Lessons From A Stranger


L_Cara-750She didn’t have to do it. But she saw the tears in my eyes and she saw the reddening frustration in my face and she saw the screaming toddler slumped over my protruding, bloated belly.

She saw me, and that was all it took. And in that moment, receiving her gift of kindness was the only thing I could do in return.

Because it was just one of those days: Thomas the Train wasn’t enough today, and Mama ran out of more “Berries! Berries!” All I wanted to do was lay on the couch and hibernate for another nine months, and all my son wanted to do was run and catch and throw, repeat—run and catch and throw, repeat.

By the time we arrived at Target, he wasn’t having the cart and I wasn’t having his tantrums, but what’s a girl to do when you’re already splitting the one remaining square of toilet paper in two, and all the baby-in-womb seems to crave is a bowl of Quaker Oats?

Although I could have—and perhaps should have—left the store the minute we walked inside, I remained determined to win. I’ll beat him at his own game, I thought to myself. But there’s no beating the stubborn will of a 25-month old—and by the time we met that Stranger-of-a-Saint in line, we’d both fought the good fight … and lost.

So somehow, perhaps because she saw me, she just knew. She knew we needed to not wait in line a minute longer than necessary: she began clearing her items from the conveyer belt, putting them back into her cart, motioning her young daughter to help. In broken English, she said, “Go ahead of us, please.” She waved and she motioned at me—and she, the giver of kindness—tacked on a please, to me, the recipient.

All I could do was receive.

All I could do was hope she saw the thank you, thank you, thank you of my teary eyes, and the bless you, bless you, bless you emanating from choked-up throat.

Now, a week later, I think and reflect on this little two-minute gift of selflessness, and I can’t help but muse that she is a woman who knows how to lead.

And it makes me realize that leadership looks different from my own original definitions of it, when I toted a leader as the one with wit and charm and good looks, to boot. A gregarious, up-front, hilarious attitude was naturally a part of the package, as was—at least in the Evangelical circles of my youth—the one who preached the best sermon, who loved Jesus the most, who emanated holiness the best.

This person I placed on Kingdom’s pedestal, but try as I might, I’d never add up to him or her. I’d only continue to endlessly play my own pawn against in the great game of Compare and Contrast.

Because perhaps the act of leading is different from the definitions and boundaries and walls I built around it for so long. Perhaps the one who leads takes more notice of others than of herself.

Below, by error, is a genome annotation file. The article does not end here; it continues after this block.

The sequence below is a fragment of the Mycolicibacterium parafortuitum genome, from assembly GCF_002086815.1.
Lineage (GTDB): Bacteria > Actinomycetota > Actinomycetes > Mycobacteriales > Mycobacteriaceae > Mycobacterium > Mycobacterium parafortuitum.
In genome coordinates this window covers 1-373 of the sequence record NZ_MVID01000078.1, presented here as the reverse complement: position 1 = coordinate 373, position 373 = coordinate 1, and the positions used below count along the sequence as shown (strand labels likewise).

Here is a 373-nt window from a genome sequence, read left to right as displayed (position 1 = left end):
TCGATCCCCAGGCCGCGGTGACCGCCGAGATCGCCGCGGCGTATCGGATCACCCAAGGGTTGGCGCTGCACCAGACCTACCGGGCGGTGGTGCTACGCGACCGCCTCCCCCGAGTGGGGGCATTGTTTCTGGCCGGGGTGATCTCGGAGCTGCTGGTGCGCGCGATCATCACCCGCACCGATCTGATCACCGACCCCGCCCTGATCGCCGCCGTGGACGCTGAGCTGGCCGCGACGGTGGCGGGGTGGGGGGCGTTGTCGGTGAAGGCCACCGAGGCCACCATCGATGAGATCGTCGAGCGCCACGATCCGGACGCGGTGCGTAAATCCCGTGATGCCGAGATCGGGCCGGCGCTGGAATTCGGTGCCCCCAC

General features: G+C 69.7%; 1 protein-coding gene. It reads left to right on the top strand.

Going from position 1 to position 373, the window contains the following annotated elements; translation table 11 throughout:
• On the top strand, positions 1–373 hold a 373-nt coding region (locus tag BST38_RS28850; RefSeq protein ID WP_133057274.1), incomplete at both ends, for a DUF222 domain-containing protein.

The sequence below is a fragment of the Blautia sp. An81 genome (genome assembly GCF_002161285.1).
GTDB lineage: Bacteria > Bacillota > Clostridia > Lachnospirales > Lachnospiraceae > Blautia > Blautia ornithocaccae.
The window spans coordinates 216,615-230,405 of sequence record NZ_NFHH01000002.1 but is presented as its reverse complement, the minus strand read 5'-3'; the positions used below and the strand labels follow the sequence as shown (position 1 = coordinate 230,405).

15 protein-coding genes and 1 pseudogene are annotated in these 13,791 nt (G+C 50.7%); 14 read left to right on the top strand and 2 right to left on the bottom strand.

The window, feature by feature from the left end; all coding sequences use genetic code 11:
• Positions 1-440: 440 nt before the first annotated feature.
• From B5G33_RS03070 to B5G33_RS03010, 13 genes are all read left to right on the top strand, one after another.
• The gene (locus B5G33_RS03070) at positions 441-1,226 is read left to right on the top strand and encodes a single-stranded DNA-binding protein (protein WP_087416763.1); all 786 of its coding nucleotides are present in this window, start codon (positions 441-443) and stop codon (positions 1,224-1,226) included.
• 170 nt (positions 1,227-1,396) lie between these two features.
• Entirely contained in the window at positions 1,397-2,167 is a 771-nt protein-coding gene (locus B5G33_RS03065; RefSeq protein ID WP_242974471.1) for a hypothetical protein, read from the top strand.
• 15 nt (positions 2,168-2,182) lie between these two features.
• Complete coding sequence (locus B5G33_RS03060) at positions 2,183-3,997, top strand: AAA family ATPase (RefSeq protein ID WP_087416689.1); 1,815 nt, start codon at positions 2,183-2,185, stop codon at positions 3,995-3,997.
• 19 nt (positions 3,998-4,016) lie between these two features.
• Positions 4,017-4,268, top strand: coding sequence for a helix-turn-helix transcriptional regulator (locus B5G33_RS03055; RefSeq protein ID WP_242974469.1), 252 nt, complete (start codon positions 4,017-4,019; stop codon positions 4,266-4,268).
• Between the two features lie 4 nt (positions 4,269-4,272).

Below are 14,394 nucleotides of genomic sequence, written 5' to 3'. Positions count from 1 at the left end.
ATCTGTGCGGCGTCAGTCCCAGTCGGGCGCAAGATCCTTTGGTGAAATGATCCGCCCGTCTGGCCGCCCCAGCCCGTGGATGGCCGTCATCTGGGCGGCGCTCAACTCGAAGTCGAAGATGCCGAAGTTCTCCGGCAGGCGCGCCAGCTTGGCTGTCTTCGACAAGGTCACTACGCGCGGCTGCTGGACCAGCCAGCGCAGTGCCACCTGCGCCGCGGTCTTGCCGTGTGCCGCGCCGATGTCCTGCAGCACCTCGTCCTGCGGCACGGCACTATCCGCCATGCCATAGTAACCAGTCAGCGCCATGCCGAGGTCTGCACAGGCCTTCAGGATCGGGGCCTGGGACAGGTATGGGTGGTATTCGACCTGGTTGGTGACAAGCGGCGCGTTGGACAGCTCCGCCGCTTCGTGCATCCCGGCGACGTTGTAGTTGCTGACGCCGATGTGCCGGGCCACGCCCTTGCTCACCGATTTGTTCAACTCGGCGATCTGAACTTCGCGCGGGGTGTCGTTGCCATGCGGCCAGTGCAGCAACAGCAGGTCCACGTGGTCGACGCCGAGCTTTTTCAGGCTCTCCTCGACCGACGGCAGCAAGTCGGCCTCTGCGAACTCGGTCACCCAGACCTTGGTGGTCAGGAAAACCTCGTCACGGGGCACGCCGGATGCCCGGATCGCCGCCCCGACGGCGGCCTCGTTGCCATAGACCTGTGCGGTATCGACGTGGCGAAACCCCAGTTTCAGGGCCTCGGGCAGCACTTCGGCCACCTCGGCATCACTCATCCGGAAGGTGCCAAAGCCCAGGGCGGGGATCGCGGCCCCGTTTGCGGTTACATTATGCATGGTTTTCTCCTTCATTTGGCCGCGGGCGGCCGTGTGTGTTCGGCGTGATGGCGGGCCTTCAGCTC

Maybe it means we listen more than we speak and we try our hardest to be faithful in the little things. We put to practice the words of that little Parisian prayer, often attributed to Saint Francis: where there is hatred we seek to sow love; where there is sadness, we grow joy. We seek not to be understood but to understand, not to be consoled but to console—“… for it is in giving that we receive.”

Because maybe the true meaning of leadership is found in letting go of self.

In a sense, this gives me hope, because it’s a tangible something I can do: when I’m sitting across Starbucks from a friend, I can listen to what she’s actually saying, instead of trying to figure out my next best anecdote to her tale.

When I’m on a walk with my husband, I can take delight in the Real Him, instead of in the nagging version my own unrealistic expectations place upon him. And when I’m with my son—both the freedom-fighting toddler, and the little one yet to be born—I can delight in the present. I can let go of my to-do list and I can get down on his level and I can seek to understand the ramblings of his still-young heart.

And maybe then, in this letting go of self and in seeing The Other as more important than myself, I too will come to find a stranger in need at the check-out line

The least I can do is hope to lead in this way.

Lord, make me an instrument of Your peace;
Where there is hatred, let me sow love;
Where there is injury, pardon;
Where there is discord, harmony;
Where there is error, truth;
Where there is doubt, faith;
Where there is despair, hope;
Where there is darkness, light;
And where there is sadness, joy.

O Divine Master, Grant that I may not so much seek
To be consoled as to console;
To be understood as to understand;
To be loved as to love.
For it is in giving that we receive;
It is in pardoning that we are pardoned;
And it is in dying that we are born to eternal life.


Image credit: Gabriela Pinto